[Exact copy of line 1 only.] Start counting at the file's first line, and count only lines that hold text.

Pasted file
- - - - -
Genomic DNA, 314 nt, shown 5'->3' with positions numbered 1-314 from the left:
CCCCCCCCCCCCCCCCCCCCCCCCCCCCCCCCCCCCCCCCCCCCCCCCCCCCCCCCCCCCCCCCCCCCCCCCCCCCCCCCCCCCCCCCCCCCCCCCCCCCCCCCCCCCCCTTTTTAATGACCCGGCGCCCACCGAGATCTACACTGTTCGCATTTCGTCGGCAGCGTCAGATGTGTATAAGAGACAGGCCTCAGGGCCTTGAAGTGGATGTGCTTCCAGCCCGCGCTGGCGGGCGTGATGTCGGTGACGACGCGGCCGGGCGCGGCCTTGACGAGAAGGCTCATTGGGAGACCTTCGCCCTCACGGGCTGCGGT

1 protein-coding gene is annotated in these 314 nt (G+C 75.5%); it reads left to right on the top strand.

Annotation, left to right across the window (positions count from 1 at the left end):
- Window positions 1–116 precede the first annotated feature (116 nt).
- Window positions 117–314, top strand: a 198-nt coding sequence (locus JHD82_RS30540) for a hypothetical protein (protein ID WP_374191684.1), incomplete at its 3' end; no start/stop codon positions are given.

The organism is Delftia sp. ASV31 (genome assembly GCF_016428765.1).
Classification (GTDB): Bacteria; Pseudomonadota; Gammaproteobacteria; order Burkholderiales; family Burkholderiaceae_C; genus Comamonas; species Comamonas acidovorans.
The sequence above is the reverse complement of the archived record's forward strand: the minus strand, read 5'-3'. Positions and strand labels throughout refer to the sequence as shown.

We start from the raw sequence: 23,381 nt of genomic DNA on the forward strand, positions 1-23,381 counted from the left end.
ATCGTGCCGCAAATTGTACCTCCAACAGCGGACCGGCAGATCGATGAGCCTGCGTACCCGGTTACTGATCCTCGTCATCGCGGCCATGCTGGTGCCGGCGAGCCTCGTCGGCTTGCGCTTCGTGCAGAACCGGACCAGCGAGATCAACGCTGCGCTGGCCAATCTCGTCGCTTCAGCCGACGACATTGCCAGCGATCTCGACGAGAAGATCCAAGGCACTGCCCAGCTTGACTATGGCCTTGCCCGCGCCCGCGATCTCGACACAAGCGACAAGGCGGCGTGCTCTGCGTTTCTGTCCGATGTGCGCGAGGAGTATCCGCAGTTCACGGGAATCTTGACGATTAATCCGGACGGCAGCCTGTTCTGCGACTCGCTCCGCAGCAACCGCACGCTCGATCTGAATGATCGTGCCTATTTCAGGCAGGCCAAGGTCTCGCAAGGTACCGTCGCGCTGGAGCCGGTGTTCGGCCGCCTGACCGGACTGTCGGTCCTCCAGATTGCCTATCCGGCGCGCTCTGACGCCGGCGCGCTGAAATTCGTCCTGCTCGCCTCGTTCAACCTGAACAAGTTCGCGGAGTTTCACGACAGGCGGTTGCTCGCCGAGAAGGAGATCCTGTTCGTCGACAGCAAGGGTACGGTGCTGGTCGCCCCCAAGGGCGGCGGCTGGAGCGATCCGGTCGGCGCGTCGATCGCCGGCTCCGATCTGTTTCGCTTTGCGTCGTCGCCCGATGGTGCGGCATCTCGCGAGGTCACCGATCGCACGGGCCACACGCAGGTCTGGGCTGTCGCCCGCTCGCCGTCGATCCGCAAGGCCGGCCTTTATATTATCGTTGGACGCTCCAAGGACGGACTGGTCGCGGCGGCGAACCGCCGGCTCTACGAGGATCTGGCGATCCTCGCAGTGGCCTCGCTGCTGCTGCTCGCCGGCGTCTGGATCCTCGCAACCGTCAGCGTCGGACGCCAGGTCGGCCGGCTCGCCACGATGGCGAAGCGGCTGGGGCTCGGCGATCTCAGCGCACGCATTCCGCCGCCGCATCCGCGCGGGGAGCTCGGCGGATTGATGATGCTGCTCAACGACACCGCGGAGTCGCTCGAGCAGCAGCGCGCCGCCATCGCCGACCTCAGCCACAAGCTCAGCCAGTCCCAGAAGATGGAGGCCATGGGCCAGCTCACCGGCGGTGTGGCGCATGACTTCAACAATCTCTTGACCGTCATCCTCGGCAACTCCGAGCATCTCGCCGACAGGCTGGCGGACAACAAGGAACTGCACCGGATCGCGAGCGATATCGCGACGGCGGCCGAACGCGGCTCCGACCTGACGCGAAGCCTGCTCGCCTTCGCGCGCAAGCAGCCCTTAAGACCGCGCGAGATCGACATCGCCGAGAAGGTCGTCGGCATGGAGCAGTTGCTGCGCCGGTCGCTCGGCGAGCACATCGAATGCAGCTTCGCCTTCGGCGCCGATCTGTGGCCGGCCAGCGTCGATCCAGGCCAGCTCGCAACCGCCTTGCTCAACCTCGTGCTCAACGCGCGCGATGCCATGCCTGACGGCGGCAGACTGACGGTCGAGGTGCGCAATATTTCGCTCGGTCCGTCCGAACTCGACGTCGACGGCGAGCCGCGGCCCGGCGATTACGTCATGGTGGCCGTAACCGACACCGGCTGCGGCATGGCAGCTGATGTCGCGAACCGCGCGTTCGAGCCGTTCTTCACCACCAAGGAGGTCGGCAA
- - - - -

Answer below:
Genomic DNA, 314 nt, shown 5'->3' with positions numbered 1-314 from the left: